With his response to the defendants' motions to dismiss, Luka provided a copy of a patent and technology license agreement between P&G and Innovative that he obtained via discovery. See Pl.'s Resp. to Defs.' Mots. to Dismiss, Ex. B.*fn2 In the agreement, dated September 25, 2006, P&G granted Innovative a perpetual, non-exclusive license under the '356 and '834 patents (among others) to make, use, import, distribute, market, offer for sale, and sell certain licensed products, specifically, antiperspirants sold under the Sure brand. Id. ¶¶ 1.5, 1.7, 2.1 & Sched. 1.7. The agreement provided that the license would continue "until the expiration of the last expired patent of the Licensor Patent Rights." Id. ¶ 3.1. It listed the expiration dates of the '356 and '834 patents as March 19, 2008 and October 20, 2009 respectively. Id. Sched. 1.7.*fn3 The "last expired patent" under section 3.1 was listed in the agreement as expiring in October 2016, several years after the expiration of the '356 and '834 patents.
In the agreement, Innovative agreed that it and its contract manufacturers would "comply with all applicable laws and regulations, including consumer protection and safety legislation, in importation of materials, manufacture, marketing and distribution of the Licensed Products." Id. ¶ 5.3. The agreement also contained the following provision concerning patent marking:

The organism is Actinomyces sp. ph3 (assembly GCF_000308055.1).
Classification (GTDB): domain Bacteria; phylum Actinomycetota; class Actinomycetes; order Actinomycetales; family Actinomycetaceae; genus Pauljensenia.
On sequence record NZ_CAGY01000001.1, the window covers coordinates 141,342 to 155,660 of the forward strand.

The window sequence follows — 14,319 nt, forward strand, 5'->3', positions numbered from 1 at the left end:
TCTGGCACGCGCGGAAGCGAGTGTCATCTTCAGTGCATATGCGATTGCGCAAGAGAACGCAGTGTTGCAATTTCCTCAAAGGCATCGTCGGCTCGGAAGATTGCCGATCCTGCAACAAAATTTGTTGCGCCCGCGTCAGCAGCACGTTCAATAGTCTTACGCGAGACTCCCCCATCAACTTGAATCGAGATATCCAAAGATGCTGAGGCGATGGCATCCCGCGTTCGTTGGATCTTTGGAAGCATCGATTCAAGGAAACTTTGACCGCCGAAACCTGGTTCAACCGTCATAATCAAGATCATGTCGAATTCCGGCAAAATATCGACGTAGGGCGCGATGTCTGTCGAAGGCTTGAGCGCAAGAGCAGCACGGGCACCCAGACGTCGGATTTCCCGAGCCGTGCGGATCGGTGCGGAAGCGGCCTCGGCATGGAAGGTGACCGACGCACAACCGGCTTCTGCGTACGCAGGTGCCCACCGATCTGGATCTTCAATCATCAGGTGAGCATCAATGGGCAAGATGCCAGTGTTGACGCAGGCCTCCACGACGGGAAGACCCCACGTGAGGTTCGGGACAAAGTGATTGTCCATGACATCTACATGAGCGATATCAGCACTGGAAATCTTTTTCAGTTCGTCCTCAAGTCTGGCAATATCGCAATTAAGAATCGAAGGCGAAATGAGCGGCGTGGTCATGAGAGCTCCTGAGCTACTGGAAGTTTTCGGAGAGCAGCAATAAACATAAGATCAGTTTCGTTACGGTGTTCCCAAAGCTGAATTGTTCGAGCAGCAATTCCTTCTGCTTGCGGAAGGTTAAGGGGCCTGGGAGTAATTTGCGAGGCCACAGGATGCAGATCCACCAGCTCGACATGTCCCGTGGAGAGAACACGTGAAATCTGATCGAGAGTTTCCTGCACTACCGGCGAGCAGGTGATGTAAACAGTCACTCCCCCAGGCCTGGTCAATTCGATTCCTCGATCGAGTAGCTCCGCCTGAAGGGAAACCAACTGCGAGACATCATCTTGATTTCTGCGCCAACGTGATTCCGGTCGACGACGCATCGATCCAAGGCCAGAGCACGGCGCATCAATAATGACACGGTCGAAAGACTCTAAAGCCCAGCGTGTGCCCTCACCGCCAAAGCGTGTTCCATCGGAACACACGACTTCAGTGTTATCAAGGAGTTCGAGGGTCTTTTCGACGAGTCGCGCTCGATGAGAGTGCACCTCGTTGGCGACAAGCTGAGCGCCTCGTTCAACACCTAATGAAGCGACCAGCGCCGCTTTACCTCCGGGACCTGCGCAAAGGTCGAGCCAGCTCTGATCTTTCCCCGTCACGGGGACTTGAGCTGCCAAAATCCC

5.4 Product Marking. Consistent with Licensor's practice immediately prior to the date hereof, Licensee shall place in a conspicuous location, on any product made or sold under the Licensor Patent Rights, a patent notice in accordance with the applicable patent marking laws of the country in which the product is made and/or sold and indicate that these patents are under license from The Procter & Gamble Company, should such markings serve as legal notice to would-be infringers.
The patent false marking statute provides as follows: § 292. False marking (a) Whoever, without the consent of the patentee, marks upon, or affixes to, or uses in advertising in connection with anything made, used, offered for sale, or sold by such person within the United States, or imported by the person into the United States, the name or any imitation of the name of the patentee, the patent number, or the words "patent," "patentee," or the like, with the intent of counterfeiting or imitating the mark of the patentee, or of deceiving the public and inducing them to believe that the thing was made, offered for sale, sold, or imported into the United States by or with the consent of the patentee; or Whoever marks upon, or affixes to, or uses in advertising in connection with any unpatented article, the word "patent" or any word or number importing that the same is patented for the purpose of deceiving the public; or Whoever marks upon, or affixes to, or uses in advertising in connection with any article, the words "patent applied for," "patent pending," or any word importing that an application for patent has been made, when no application for patent has been made, or if made, is not pending, for the purpose of deceiving the public-- Shall be fined not more than $500 for every such offense.
(b) Any person may sue for the penalty, in which event one-half shall go to the person suing and the other to the use of the ...